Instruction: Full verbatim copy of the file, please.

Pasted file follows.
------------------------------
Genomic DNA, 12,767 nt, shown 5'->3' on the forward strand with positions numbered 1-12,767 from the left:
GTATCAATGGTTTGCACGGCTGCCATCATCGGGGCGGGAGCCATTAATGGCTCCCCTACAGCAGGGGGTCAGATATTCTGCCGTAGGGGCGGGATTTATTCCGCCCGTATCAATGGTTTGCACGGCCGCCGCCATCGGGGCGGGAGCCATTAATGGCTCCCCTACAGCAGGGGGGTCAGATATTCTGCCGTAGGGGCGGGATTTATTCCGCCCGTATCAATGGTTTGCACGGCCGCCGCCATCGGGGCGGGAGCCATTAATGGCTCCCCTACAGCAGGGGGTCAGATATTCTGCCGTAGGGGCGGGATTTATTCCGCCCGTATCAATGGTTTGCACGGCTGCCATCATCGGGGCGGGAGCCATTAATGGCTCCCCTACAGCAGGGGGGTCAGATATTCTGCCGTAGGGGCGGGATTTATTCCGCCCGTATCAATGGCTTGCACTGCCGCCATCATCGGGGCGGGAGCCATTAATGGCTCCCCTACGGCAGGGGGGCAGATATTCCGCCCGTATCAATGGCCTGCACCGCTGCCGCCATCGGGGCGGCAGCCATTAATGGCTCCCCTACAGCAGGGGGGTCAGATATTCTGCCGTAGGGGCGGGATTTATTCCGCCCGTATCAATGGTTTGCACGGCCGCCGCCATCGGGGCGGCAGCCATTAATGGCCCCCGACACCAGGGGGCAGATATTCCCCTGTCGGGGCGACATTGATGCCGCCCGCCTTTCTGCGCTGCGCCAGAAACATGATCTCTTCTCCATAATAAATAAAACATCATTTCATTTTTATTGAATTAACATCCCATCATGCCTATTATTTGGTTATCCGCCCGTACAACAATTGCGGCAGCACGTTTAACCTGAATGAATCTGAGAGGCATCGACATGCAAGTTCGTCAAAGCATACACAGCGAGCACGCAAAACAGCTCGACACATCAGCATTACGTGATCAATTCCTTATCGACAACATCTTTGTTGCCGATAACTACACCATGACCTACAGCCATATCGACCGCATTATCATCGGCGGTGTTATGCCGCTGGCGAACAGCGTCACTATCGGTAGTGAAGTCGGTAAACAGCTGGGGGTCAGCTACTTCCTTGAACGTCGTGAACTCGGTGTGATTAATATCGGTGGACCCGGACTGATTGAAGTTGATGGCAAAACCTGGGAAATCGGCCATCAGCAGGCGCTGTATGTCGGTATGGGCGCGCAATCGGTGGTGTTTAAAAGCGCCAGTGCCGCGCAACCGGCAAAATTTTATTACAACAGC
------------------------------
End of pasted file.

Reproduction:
Genomic DNA, 12,767 nt, shown 5'->3' on the forward strand with positions numbered 1-12,767 from the left:
GTATCAATGGTTTGCACGGCTGCCATCATCGGGGCGGGAGCCATTAATGGCTCCCCTACAGCAGGGGGTCAGATATTCTGCCGTAGGGGCGGGATTTATTCCGCCCGTATCAATGGTTTGCACGGCCGCCGCCATCGGGGCGGGAGCCATTAATGGCTCCCCTACAGCAGGGGGGTCAGATATTCTGCCGTAGGGGCGGGATTTATTCCGCCCGTATCAATGGTTTGCACGGCCGCCGCCATCGGGGCGGGAGCCATTAATGGCTCCCCTACAGCAGGGGGTCAGATATTCTGCCGTAGGGGCGGGATTTATTCCGCCCGTATCAATGGTTTGCACGGCTGCCATCATCGGGGCGGGAGCCATTAATGGCTCCCCTACAGCAGGGGGGTCAGATATTCTGCCGTAGGGGCGGGATTTATTCCGCCCGTATCAATGGCTTGCACTGCCGCCATCATCGGGGCGGGAGCCATTAATGGCTCCCCTACGGCAGGGGGGCAGATATTCCGCCCGTATCAATGGCCTGCACCGCTGCCGCCATCGGGGCGGCAGCCATTAATGGCTCCCCTACAGCAGGGGGGTCAGATATTCTGCCGTAGGGGCGGGATTTATTCCGCCCGTATCAATGGTTTGCACGGCCGCCGCCATCGGGGCGGCAGCCATTAATGGCCCCCGACACCAGGGGGCAGATATTCCCCTGTCGGGGCGACATTGATGCCGCCCGCCTTTCTGCGCTGCGCCAGAAACATGATCTCTTCTCCATAATAAATAAAACATCATTTCATTTTTATTGAATTAACATCCCATCATGCCTATTATTTGGTTATCCGCCCGTACAACAATTGCGGCAGCACGTTTAACCTGAATGAATCTGAGAGGCATCGACATGCAAGTTCGTCAAAGCATACACAGCGAGCACGCAAAACAGCTCGACACATCAGCATTACGTGATCAATTCCTTATCGACAACATCTTTGTTGCCGATAACTACACCATGACCTACAGCCATATCGACCGCATTATCATCGGCGGTGTTATGCCGCTGGCGAACAGCGTCACTATCGGTAGTGAAGTCGGTAAACAGCTGGGGGTCAGCTACTTCCTTGAACGTCGTGAACTCGGTGTGATTAATATCGGTGGACCCGGACTGATTGAAGTTGATGGCAAAACCTGGGAAATCGGCCATCAGCAGGCGCTGTATGTCGGTATGGGCGCGCAATCGGTGGTGTTTAAAAGCGCCAGTGCCGCGCAACCGGCAAAATTTTATTACAACAGC